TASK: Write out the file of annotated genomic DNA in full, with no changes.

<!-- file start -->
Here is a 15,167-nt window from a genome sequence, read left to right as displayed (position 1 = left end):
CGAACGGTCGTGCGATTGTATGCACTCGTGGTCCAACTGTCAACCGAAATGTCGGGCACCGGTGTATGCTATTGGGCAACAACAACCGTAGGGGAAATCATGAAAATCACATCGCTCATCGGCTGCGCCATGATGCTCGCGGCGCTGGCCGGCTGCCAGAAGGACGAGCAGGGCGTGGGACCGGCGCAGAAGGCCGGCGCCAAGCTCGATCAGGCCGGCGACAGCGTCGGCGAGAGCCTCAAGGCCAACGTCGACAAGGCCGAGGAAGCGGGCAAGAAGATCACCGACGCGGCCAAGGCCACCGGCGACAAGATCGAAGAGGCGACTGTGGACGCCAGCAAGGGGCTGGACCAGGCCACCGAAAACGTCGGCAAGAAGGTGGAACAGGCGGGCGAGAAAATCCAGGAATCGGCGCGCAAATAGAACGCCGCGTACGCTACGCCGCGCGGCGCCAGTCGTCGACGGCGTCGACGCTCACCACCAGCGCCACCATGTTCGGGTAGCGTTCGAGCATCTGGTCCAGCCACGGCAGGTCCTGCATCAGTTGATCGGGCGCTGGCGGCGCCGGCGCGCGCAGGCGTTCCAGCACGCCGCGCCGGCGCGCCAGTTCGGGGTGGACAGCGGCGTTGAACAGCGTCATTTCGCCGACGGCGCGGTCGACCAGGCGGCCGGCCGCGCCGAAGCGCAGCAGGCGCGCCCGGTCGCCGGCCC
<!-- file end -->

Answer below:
Here is a 15,167-nt window from a genome sequence, read left to right as displayed (position 1 = left end):
CGAACGGTCGTGCGATTGTATGCACTCGTGGTCCAACTGTCAACCGAAATGTCGGGCACCGGTGTATGCTATTGGGCAACAACAACCGTAGGGGAAATCATGAAAATCACATCGCTCATCGGCTGCGCCATGATGCTCGCGGCGCTGGCCGGCTGCCAGAAGGACGAGCAGGGCGTGGGACCGGCGCAGAAGGCCGGCGCCAAGCTCGATCAGGCCGGCGACAGCGTCGGCGAGAGCCTCAAGGCCAACGTCGACAAGGCCGAGGAAGCGGGCAAGAAGATCACCGACGCGGCCAAGGCCACCGGCGACAAGATCGAAGAGGCGACTGTGGACGCCAGCAAGGGGCTGGACCAGGCCACCGAAAACGTCGGCAAGAAGGTGGAACAGGCGGGCGAGAAAATCCAGGAATCGGCGCGCAAATAGAACGCCGCGTACGCTACGCCGCGCGGCGCCAGTCGTCGACGGCGTCGACGCTCACCACCAGCGCCACCATGTTCGGGTAGCGTTCGAGCATCTGGTCCAGCCACGGCAGGTCCTGCATCAGTTGATCGGGCGCTGGCGGCGCCGGCGCGCGCAGGCGTTCCAGCACGCCGCGCCGGCGCGCCAGTTCGGGGTGGACAGCGGCGTTGAACAGCGTCATTTCGCCGACGGCGCGGTCGACCAGGCGGCCGGCCGCGCCGAAGCGCAGCAGGCGCGCCCGGTCGCCGGCCC